Upon learning of Bonner Springs' annexation, the City of Shawnee and the Johnson County Board of County Commissioners quickly moved to revive Shawnee's attempted annexation. The following day, April 12, Shawnee presented a second petition to the Board requesting an order authorizing annexation of the entire area previously sought, including that portion now annexed by Bonner Springs. Shawnee submitted this second petition to the Board notwithstanding its appeal then pending in the Johnson County district court. On April 22, 1983, Shawnee once again petitioned the court to remove its appeal from a dismissal list; the court granted the motion and set the case for pretrial conference. Three days later the court allowed the landowners who intervened in 1981 to withdraw from the case, leaving the City of Shawnee and the Johnson County Board of County Commissioners as the only parties to the appeal. The next day, April 26, 1983, the attorney for the City of Shawnee moved the district court to delete the land owned by the withdrawn intervenors from the area sought to be annexed by Shawnee's petition. The trial court ordered the deletion as requested, which was approved by attorneys for both Shawnee and the Board.
That very day, April 26, counsel for the City of Shawnee and counsel for the Board entered into a stipulation stating that:
1.) Shawnee will immediately provide a number of public services to the target area which will constitute material and compensating benefits;
2.) the increase in ad valorem tax resulting from annexation will be less than these compensating benefits;
3.) the annexation will not cause manifest injury to the landowners, and therefore should have been granted by the Board; and
4.) the Board's April, 1981, order denying annexation is not supported by substantial evidence presented at the public hearings and therefore is unreasonable.
This stipulation was submitted to the district court, along with an agreed journal entry, on the same day they were entered into. Judge Bradley's General Benchnote Entry of April 26, 1983, reads:
"Per stipulation and agreed journal entry [defendant Board's] Resolution No. 033-81 of 4/13/81 denying annexation of certain described lands (not herein before deleted by order) found not supported by substantial evidence [and] therefore unreasonable, arbitrary [and] capricious."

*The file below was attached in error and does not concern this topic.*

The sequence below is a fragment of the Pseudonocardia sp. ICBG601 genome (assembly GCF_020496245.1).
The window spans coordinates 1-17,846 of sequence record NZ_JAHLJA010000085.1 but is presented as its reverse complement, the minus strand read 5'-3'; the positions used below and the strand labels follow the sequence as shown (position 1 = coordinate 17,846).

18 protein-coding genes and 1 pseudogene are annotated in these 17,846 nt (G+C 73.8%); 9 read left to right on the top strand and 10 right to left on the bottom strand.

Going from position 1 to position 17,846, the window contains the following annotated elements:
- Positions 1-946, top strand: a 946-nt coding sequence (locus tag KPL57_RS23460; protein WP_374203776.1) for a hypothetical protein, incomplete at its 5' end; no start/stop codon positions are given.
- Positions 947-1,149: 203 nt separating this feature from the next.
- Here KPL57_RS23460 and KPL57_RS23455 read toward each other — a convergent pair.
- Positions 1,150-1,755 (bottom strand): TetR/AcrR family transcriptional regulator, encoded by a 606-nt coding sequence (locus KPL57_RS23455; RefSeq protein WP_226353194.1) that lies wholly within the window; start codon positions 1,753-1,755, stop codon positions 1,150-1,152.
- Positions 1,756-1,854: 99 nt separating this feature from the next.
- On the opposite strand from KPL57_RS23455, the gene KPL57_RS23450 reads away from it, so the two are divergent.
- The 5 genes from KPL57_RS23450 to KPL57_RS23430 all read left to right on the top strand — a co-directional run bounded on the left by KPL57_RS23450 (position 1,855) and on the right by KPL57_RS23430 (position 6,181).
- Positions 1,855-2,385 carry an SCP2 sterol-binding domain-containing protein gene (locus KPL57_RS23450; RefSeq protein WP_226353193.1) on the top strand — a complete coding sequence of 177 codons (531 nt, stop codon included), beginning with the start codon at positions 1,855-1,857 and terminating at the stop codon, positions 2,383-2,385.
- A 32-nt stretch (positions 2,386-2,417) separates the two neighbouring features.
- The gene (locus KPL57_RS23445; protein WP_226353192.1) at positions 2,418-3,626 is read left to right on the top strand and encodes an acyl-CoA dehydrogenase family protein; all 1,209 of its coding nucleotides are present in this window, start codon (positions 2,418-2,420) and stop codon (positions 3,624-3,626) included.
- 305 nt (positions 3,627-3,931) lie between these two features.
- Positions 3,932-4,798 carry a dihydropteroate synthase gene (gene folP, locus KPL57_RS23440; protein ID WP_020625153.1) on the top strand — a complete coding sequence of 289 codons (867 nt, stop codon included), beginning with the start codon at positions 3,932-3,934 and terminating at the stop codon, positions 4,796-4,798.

The journal entry of the same date, agreed to by the parties and signed by the judge, repeated the substance of the stipulation along with the court's order permitting Shawnee to annex the land. None of the affected landowners were notified of these steps, and none were represented before the court on April 26. The journal entry was filed on May 2, 1983.
Thirty days later, on June 2, 1983, the City of Shawnee annexed the subject land by Ordinance No. 1589. That same day an article was published in the Kansas City Star newspaper concerning the Bonner Springs/Shawnee dispute. The article reveals what happened, or to be more precise what failed to happen, during the thirty days following Judge Bradley's order. In part the article states:
"Officials in Shawnee and Johnson County hope a recent court decision will squelch a claim by Bonner Springs to 300 acres of Johnson County land.
. . . .
"A court order, issued April 26 by Johnson County District Judge James H. Bradley, upheld the attempt Shawnee made two years ago to annex about four square miles, including the land Bonner Springs wants . . ..
"According to Johnson County Commissioner Bob Bacon, Judge Bradley's decision was issued after the county hurriedly changed its position to prevent the 300 acres from going to Bonner Springs.
"Mr. Bacon said the commission was not informed of Judge Bradley's decision for nearly a month after it was issued. He said the decision was kept quiet until the 30-day appeal period ran out.
"Marvin Rainey, Shawnee city attorney, said officials were not trying to hide the decision but 'we didn't take any steps to publicize it.' He said some of the affected landowners could have petitioned to intervene in the case and if successful they then could have appealed Judge Bradley's decision."
One week later, on June 9, 1983, the City of Shawnee sent a form letter to the landowners of the area annexed. After reviewing the facts surrounding passage of Shawnee's ordinance, the letter states:
"Following a hearing in March, 1981, the Board of County Commissioners denied the city's request for annexation. The City of Shawnee appealed that decision to the District Court of Johnson County, Kansas, and that Court has now entered its order permitting the annexation by the city.
"The City of Shawnee again petitioned the County Commissioners on April 8, 1983, to annex substantially the same area. A hearing on that petition has been scheduled by the Board of County Commissioners for June 14th. Since it now appears that the hearing on the second petition will not be necessary, the Board of County Commissioners has, at the request of the city, cancelled the hearing which was set for June 14th.